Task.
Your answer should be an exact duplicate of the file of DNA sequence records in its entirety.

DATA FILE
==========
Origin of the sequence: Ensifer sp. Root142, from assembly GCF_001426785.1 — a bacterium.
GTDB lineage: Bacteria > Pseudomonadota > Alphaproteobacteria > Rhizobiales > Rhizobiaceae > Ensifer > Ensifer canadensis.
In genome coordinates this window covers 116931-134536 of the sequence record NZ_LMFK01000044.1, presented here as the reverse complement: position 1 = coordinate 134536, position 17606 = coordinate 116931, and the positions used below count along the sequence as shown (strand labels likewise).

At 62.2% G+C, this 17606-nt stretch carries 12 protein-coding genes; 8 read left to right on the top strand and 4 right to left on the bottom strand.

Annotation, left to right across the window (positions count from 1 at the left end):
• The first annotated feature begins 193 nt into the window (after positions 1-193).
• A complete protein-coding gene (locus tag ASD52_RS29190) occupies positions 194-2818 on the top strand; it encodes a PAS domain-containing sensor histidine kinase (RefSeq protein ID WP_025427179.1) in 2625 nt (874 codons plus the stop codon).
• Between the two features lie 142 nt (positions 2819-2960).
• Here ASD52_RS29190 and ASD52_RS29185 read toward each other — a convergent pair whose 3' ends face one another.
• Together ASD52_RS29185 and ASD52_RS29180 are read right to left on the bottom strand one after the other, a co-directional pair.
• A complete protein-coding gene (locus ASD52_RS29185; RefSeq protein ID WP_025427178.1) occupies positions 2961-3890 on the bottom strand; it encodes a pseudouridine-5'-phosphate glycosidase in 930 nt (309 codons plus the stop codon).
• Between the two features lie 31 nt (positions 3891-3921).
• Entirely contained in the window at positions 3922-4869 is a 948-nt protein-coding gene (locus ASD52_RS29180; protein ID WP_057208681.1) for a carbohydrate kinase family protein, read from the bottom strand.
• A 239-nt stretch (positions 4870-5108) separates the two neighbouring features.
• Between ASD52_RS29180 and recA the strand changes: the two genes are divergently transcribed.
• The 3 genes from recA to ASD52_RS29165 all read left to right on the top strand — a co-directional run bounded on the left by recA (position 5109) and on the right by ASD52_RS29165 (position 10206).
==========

Origin of the sequence: Ensifer sp. Root142, from assembly GCF_001426785.1 — a bacterium.
GTDB lineage: Bacteria > Pseudomonadota > Alphaproteobacteria > Rhizobiales > Rhizobiaceae > Ensifer > Ensifer canadensis.
In genome coordinates this window covers 116931-134536 of the sequence record NZ_LMFK01000044.1, presented here as the reverse complement: position 1 = coordinate 134536, position 17606 = coordinate 116931, and the positions used below count along the sequence as shown (strand labels likewise).

At 62.2% G+C, this 17606-nt stretch carries 12 protein-coding genes; 8 read left to right on the top strand and 4 right to left on the bottom strand.

Annotation, left to right across the window (positions count from 1 at the left end):
• The first annotated feature begins 193 nt into the window (after positions 1-193).
• A complete protein-coding gene (locus tag ASD52_RS29190) occupies positions 194-2818 on the top strand; it encodes a PAS domain-containing sensor histidine kinase (RefSeq protein ID WP_025427179.1) in 2625 nt (874 codons plus the stop codon).
• Between the two features lie 142 nt (positions 2819-2960).
• Here ASD52_RS29190 and ASD52_RS29185 read toward each other — a convergent pair whose 3' ends face one another.
• Together ASD52_RS29185 and ASD52_RS29180 are read right to left on the bottom strand one after the other, a co-directional pair.
• A complete protein-coding gene (locus ASD52_RS29185; RefSeq protein ID WP_025427178.1) occupies positions 2961-3890 on the bottom strand; it encodes a pseudouridine-5'-phosphate glycosidase in 930 nt (309 codons plus the stop codon).
• Between the two features lie 31 nt (positions 3891-3921).
• Entirely contained in the window at positions 3922-4869 is a 948-nt protein-coding gene (locus ASD52_RS29180; protein ID WP_057208681.1) for a carbohydrate kinase family protein, read from the bottom strand.
• A 239-nt stretch (positions 4870-5108) separates the two neighbouring features.
• Between ASD52_RS29180 and recA the strand changes: the two genes are divergently transcribed.
• The 3 genes from recA to ASD52_RS29165 all read left to right on the top strand — a co-directional run bounded on the left by recA (position 5109) and on the right by ASD52_RS29165 (position 10206).